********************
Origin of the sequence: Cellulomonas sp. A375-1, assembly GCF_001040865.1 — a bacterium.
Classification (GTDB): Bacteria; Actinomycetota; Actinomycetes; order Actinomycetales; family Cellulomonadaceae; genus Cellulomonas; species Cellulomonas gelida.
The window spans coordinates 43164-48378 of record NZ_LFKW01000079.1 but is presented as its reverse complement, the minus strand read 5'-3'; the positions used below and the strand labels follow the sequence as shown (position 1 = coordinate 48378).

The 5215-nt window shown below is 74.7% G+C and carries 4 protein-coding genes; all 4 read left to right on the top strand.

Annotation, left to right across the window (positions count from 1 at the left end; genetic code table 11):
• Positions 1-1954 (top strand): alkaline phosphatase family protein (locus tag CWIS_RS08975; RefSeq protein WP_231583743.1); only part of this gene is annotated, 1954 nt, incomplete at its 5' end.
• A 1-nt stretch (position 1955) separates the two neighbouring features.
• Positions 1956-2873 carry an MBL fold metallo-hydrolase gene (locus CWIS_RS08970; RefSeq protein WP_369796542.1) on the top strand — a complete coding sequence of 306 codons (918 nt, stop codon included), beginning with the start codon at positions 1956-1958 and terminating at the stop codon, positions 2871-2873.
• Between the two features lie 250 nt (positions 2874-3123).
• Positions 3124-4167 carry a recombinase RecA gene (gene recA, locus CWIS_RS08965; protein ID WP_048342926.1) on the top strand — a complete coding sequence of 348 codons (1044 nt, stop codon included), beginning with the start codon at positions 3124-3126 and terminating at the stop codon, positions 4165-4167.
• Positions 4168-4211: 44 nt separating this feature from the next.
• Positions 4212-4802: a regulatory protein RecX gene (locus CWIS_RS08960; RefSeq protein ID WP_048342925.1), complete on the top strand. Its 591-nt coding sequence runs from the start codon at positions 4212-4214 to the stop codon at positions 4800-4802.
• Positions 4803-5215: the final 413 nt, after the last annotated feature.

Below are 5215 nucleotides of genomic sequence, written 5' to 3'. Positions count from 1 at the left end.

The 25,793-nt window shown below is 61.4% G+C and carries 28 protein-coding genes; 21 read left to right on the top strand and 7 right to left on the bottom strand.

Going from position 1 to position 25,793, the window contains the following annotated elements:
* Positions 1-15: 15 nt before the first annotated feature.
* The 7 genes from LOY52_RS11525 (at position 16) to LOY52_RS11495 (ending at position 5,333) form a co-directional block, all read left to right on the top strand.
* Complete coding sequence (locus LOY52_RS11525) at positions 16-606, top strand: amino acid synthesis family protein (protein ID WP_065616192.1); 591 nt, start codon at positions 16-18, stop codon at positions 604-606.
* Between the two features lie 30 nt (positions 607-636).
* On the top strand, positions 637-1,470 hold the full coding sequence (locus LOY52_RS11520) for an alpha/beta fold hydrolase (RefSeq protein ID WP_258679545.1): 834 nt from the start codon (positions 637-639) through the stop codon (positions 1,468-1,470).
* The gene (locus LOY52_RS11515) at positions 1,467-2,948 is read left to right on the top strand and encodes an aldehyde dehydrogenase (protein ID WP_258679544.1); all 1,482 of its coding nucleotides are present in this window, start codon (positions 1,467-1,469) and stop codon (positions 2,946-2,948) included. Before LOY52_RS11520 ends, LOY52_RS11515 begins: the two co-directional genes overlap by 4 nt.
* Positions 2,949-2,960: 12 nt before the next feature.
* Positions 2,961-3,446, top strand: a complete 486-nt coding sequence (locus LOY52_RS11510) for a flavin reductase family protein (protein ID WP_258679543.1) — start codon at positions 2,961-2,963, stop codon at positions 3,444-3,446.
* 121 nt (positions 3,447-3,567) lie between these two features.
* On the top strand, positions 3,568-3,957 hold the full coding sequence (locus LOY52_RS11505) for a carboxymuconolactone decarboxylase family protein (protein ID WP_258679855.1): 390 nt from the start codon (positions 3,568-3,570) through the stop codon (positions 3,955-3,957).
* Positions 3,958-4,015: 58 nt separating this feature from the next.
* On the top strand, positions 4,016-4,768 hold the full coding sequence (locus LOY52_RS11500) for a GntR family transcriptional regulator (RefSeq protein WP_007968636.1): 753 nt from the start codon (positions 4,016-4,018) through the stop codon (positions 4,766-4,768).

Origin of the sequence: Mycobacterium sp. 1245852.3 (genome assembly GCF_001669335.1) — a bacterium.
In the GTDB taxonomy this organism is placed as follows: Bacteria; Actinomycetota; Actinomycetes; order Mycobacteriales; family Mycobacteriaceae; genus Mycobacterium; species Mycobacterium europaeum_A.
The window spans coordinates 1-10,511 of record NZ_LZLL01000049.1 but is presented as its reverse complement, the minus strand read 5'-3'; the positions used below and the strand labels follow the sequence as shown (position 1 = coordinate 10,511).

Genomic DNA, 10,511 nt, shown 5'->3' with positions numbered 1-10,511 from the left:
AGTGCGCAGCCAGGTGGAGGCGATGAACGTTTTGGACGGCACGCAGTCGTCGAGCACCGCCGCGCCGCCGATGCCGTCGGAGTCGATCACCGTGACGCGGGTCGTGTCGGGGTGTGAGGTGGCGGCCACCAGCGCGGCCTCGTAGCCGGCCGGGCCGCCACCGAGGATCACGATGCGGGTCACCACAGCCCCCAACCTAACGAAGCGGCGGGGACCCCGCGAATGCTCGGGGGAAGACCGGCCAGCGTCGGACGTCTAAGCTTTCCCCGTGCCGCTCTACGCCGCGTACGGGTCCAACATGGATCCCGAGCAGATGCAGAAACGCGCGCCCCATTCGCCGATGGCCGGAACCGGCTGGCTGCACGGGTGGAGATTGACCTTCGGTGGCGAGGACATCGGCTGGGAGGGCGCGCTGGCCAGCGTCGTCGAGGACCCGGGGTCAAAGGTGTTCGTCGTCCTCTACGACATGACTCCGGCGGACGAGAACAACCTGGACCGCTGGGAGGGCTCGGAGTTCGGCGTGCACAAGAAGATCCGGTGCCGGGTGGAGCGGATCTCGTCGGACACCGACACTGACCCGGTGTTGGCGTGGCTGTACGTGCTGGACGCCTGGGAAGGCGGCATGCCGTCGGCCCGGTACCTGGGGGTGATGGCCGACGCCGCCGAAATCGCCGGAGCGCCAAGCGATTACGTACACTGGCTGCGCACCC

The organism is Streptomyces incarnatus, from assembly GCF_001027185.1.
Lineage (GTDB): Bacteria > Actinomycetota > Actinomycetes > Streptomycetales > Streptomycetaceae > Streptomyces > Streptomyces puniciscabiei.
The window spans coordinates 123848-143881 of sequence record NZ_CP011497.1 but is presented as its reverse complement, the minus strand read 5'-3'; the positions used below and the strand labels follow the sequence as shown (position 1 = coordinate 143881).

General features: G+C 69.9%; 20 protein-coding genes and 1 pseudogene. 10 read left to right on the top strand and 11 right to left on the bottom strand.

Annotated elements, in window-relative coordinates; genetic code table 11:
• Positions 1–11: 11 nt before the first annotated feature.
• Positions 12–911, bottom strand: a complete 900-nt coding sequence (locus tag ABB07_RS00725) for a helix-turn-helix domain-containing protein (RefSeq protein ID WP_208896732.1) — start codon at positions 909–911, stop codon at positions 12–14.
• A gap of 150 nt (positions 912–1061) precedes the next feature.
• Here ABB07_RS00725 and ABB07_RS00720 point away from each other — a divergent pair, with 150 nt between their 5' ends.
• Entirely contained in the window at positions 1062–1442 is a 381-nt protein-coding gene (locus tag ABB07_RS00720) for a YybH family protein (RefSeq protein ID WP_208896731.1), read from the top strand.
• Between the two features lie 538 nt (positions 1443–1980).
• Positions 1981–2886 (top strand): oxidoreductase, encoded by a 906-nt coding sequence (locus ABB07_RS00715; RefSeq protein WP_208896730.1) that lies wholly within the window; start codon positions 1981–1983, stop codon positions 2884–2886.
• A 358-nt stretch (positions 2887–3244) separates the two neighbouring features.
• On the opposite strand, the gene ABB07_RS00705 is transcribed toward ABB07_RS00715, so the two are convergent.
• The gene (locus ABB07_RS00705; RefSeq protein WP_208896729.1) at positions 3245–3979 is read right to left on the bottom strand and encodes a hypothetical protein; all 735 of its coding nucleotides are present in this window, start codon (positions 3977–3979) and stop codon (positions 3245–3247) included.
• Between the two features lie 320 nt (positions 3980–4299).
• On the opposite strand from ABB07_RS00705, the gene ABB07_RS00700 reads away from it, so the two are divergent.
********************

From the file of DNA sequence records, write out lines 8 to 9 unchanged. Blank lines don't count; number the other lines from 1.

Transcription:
• Positions 1956-2873 carry an MBL fold metallo-hydrolase gene (locus CWIS_RS08970; RefSeq protein WP_369796542.1) on the top strand — a complete coding sequence of 306 codons (918 nt, stop codon included), beginning with the start codon at positions 1956-1958 and terminating at the stop codon, positions 2871-2873.
• Between the two features lie 250 nt (positions 2874-3123).